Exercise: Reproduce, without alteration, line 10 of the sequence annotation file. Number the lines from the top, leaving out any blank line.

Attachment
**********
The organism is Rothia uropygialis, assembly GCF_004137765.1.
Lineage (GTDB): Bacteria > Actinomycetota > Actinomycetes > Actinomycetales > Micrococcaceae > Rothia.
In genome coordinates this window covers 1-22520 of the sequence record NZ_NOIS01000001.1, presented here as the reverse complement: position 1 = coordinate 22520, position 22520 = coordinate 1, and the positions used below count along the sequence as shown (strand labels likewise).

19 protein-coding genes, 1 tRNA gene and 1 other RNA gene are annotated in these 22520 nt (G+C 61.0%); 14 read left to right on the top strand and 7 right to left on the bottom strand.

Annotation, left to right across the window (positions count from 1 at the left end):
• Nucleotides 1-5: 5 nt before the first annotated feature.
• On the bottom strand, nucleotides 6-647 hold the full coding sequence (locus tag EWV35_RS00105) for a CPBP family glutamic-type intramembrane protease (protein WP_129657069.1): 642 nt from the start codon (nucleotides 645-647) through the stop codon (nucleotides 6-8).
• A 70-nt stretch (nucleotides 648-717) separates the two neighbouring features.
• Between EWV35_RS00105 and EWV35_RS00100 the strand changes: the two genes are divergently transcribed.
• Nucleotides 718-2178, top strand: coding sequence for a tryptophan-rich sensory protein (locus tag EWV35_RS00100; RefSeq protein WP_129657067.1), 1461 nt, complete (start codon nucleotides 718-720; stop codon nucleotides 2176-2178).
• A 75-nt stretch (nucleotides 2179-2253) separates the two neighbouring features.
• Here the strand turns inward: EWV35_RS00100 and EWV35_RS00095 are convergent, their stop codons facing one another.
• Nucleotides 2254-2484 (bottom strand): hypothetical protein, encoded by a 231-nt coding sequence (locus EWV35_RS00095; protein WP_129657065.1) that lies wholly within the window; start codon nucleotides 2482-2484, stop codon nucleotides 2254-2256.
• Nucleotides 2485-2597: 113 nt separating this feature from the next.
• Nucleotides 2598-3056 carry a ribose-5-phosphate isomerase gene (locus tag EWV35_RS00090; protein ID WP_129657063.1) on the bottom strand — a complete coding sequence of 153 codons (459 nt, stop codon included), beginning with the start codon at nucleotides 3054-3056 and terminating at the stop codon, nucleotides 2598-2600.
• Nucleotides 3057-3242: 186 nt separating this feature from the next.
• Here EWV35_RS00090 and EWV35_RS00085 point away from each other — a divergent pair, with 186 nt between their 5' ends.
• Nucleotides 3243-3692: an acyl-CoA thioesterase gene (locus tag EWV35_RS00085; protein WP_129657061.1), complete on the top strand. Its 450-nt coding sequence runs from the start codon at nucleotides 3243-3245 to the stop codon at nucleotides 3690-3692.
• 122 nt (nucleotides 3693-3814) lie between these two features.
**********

• Nucleotides 718-2178, top strand: coding sequence for a tryptophan-rich sensory protein (locus tag EWV35_RS00100; RefSeq protein WP_129657067.1), 1461 nt, complete (start codon nucleotides 718-720; stop codon nucleotides 2176-2178).